Catsimatidis clears path for Malliotakis to run for mayor
Assemblymember Nicole Malliotakis made it clear when she was toying with the idea of running for mayor that she would not run if her friend and fellow Republican John Catsimatidis entered the race. “John and I are not looking to run against each other,” she recently told the Brooklyn Eagle.
On Monday, Catsimatidis, the billionaire supermarket mogul, announced that he is sitting out the race for City Hall this time around.
“I have often said I have one more race for office in me. But, after careful consideration and consultation with my family, friends and advisers, I have decided the 2017 race for mayor of New York will not be it,” Catsimatidis said in a statement.
Catsimatidis ran for the Republican Party’s nomination for mayor in 2013 and lost to Joe Lhota. Lhota went on to lose the mayor’s race to Democrat Bill de Blasio.
Catsimatidis, who owns a chain of Gristedes Supermarkets, admitted that his decision was a tough one “because I truly love this city and its people.”
He did not endorse Malliotakis in his statement, but his decision to bow out allows her to throw herself into the race with full force. The two have been friends for years and share a Greek-American heritage.
Malliotakis told the Staten Island Advance that she will make a formal announcement about the race for mayor this week.
She would be the first female mayor of New York City.
Malliotakis (R-C-Bay Ridge-Staten Island) filed paperwork last week with the New York City Campaign Finance Board and has started soliciting campaign contributions.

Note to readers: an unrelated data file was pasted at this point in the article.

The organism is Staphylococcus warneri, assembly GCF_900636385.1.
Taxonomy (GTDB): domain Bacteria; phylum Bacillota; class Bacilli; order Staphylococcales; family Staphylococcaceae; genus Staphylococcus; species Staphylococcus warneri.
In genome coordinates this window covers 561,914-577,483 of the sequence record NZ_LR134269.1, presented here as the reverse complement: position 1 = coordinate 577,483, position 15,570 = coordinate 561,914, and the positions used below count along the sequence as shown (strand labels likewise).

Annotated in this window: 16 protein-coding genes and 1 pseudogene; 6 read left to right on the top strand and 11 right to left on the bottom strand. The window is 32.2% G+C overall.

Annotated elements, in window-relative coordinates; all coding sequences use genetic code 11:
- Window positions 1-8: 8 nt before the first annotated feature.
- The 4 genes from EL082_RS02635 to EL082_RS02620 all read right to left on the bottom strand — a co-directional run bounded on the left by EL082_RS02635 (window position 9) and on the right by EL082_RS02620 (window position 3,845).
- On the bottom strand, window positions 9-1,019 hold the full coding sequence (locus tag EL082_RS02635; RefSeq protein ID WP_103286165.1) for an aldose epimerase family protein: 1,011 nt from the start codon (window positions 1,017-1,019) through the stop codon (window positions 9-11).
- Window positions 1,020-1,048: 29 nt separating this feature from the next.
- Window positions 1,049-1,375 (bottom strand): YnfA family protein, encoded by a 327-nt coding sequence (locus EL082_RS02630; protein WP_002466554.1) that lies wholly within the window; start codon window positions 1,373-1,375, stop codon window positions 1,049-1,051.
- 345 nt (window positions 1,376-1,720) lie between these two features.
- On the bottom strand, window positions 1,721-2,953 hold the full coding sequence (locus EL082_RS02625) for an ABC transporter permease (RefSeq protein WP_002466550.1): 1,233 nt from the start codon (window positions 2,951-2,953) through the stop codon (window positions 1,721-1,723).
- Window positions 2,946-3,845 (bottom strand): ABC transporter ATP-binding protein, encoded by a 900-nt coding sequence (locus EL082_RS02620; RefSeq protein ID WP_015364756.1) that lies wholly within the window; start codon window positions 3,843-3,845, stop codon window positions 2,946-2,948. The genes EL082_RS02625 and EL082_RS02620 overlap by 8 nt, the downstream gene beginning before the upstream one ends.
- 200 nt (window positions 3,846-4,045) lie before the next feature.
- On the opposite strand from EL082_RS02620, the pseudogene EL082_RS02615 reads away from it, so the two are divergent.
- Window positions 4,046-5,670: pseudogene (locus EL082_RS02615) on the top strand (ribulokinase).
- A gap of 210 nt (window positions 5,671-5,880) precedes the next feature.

She has also picked up her first major endorsement. Leaders of the Brooklyn Conservative Party announced that they are backing her. Party Chairman Jerry Kassar tweeted about the endorsement on Twitter on Tuesday.
Malliotakis would be the third Republican to enter the race. Real estate tycoon Paul Massey, founder of the Massey Knakal real estate firm; and the Rev. Michel Faulkner, a former New York Jets player, are already busy on the campaign trail.
Retired detective and TV personality Bo Dietl is also running.
The Republican Primary will take place on Sept. 12. The general election is Nov. 7. Mayor de Blasio is running for his second term.
While Catsimatidis is sitting out the mayor’s race, he made it clear that he is not sitting on the sidelines of public discourse.
“Even though I won’t be a candidate, I will continue to speak out on the issues of the day on my weekly radio show, giving my honest opinion on what’s right and what’s wrong in our city, our state and our nation. I will always fight to protect those who run small businesses and are burdened by high taxes, red tape and regulation. These businesses are the lifeblood of our city and I want other New Yorkers, especially immigrants, to have the same opportunities I had to live the American Dream,” Catsimatidis stated.
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